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Why I can't root for Hillary even if Bernie endorses her: Part II

It seems Hillary's interest in self preservation is more important to her than the principle she is actually fighting for Photograph: (WION)

WION USA Sep 22, 2016, 07.40 AM (IST) Pritesh Patel

Here is the second part of my first post, “Why I can’t root for Hillary”.  In this I break down the logic behind not supporting Hillary for the US presidency.  

First let me quantify a few qualities I believe a leader in this position should possess.  Among others, here are some important ones I will focus on:

  • Strength to lead
  • Builds trust
  • Above suspicion

Although I will not question the true character of a person without ever meeting them in person, we do have a decision to make.  The information we have to make that decision are: the work a candidate has done and the word he/she says. We try to relate that information to the characteristics we find important to be in that position. 

Strength to lead
The Madam Secretary has shown, on some very important issues that she does not lead the conversation when the topic is difficult. This can be seen pretty clearly on how she handled the decision about the Iraq War and her noncommittal position on equal rights for gay couples.  

She voted for the Iraq war even though she didn’t really want to send troops there. It can be seen in her senate speech, she voted for the war by saying “a vote for it is not a vote to rush to war but a vote to put awesome power in the hands of our president, and we say to him to use these powers wisely.”  She pretty much voted for the war because it was the popular thing to do, and then excused herself of the consequences of making that decision by laying it all on the president.  If it were only up to the president, why would you have a vote and why would the american people send you into office in the first place?

On the issue of gay marriage, it is easy to observe that she was adamantly against gay marriage on principle. She said in the senate, “I believe that marriage is not only a bond but a sacred bond between a man and a woman”. All of the sudden in a matter of a few years, it became very popular to fight for equality on this issue. Her argument changed overnight.  

The theme here is she follows and does not lead. It seems at times her interest in self preservation is more important to her than the principle she is actually fighting for.  

Builds Trust
This too is not hard to assess.  It is very well documented in polls that she is not one that people trust.  There is a sense of questioning her real intention behind what she says given her history of shifting positions.  

Furthermore, and maybe more importantly, part of the job of a leader is to be able to reach out to others who oppose your views to find common ground and move forward together. She is probably at the top of the list of people the opposing camp does not trust nor want to work with. In fact, she so states herself (sometimes with pride) that the opposing side has been after her for a very long time. Well, being an informed voter who wants to make progress, it would not be very smart to chose someone who the opposing side has almost not chance of getting along with to make progressive decision. It seems counter-intuitive to me to vote for her if we want to make progress and end the grid lock that already exists.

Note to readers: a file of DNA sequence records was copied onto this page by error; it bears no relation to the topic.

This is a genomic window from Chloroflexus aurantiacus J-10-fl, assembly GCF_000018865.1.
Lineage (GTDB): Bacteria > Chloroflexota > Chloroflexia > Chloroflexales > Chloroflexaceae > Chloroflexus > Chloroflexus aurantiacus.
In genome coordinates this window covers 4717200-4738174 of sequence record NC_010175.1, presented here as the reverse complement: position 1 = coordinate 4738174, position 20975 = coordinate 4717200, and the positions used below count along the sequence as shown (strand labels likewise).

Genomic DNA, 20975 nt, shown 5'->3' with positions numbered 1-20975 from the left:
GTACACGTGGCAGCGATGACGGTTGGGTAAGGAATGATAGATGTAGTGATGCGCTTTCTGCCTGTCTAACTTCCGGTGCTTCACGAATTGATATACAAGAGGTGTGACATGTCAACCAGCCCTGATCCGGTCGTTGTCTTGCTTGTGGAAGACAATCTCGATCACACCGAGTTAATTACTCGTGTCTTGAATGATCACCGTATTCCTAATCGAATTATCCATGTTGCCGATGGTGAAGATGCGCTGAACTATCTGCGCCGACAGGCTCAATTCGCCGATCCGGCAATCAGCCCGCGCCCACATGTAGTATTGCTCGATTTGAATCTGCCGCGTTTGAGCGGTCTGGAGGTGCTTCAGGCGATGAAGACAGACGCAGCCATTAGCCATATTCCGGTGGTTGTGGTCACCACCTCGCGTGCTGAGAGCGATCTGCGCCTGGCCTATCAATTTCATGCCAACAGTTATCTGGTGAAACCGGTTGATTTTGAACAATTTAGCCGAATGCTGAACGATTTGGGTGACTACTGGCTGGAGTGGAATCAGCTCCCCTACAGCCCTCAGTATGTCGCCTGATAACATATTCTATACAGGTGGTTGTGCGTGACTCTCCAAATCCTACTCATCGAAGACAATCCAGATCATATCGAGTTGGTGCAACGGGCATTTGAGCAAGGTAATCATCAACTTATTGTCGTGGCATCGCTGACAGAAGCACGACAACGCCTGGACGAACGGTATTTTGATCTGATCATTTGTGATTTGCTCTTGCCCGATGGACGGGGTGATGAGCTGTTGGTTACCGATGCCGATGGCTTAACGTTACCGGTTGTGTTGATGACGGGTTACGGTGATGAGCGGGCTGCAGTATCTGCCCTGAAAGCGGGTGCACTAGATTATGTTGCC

Above suspicion
To be a leader, you have to have a brand that people believe in. So lets just say we look passed the trust issues and reduced probability of working with the other side, what else does she have left in her brand?  Well, there just seems to be a number of scandals that are still waiting around to be addressed.  She doesn't seem to have a brand that can ever move beyond suspicion.  

First there is the corporate and Wall street money that floods her campaign contributions. We all know, no one is going to give someone millions of dollars and not expect anything in return. Thats pretty cut and dry.

Furthermore, she makes hundreds of thousands of dollars in speeches she gives to these corporate financial institutions. It doesn’t take a genius to realise its a “pay to play” type of game. When questioned about these suspicions, she obviously denies any of that money having any influence on her, yet she refuses to release the transcripts of those speeches. Public policy is not a game to be played for self-interest.  \If I was interviewed for a job and I'm asked to validate the courses I've taken or the work I've done, I don't have an option to deny that validation.  

Now lets get to the even more serious stuff like Benghazi, her email server with classified information, favours given to donors of the Clinton Foundation, etc.  You can read about them yourself and have your own opinions but the point is that there are so many scandals that it is hard to ever put her above suspicion.

Those are the reasons why voting for her just doesn’t make sense.  Some of the common rebuttals to my argument above are that a) a non-vote for her is a vote for Trump (who is probably worse) b) Its always been that way since politicians are hard to trust, so get over it c) There is more at stake, lets just get a woman up in the White House d) Its always a choice between 2 evils, pick your poison, the other is worse.  

Sure these are fair rebuttals.  So I will address all of them and others in the next article.  Stay tuned for part 3.

Pritesh Patel

The writer considers himself a true Millennial and has an interest in understanding how Millennial psychology will influence the world. He lives in Atlanta.

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